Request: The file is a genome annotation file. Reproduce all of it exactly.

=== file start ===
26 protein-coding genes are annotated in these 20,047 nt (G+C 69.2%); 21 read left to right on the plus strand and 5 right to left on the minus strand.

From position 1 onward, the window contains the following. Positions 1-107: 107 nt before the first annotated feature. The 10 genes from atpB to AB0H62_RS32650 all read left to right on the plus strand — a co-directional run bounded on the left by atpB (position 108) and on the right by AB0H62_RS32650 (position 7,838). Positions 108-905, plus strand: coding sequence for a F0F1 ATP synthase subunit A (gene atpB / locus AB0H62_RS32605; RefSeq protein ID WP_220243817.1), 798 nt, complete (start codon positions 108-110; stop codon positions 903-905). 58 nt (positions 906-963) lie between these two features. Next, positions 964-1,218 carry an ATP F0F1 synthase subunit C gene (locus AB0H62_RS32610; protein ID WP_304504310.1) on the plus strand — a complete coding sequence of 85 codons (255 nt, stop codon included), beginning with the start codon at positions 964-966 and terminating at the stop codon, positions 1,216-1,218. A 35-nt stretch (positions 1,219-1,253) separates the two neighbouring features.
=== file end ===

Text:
26 protein-coding genes are annotated in these 20,047 nt (G+C 69.2%); 21 read left to right on the plus strand and 5 right to left on the minus strand.

From position 1 onward, the window contains the following. Positions 1-107: 107 nt before the first annotated feature. The 10 genes from atpB to AB0H62_RS32650 all read left to right on the plus strand — a co-directional run bounded on the left by atpB (position 108) and on the right by AB0H62_RS32650 (position 7,838). Positions 108-905, plus strand: coding sequence for a F0F1 ATP synthase subunit A (gene atpB / locus AB0H62_RS32605; RefSeq protein ID WP_220243817.1), 798 nt, complete (start codon positions 108-110; stop codon positions 903-905). 58 nt (positions 906-963) lie between these two features. Next, positions 964-1,218 carry an ATP F0F1 synthase subunit C gene (locus AB0H62_RS32610; protein ID WP_304504310.1) on the plus strand — a complete coding sequence of 85 codons (255 nt, stop codon included), beginning with the start codon at positions 964-966 and terminating at the stop codon, positions 1,216-1,218. A 35-nt stretch (positions 1,219-1,253) separates the two neighbouring features.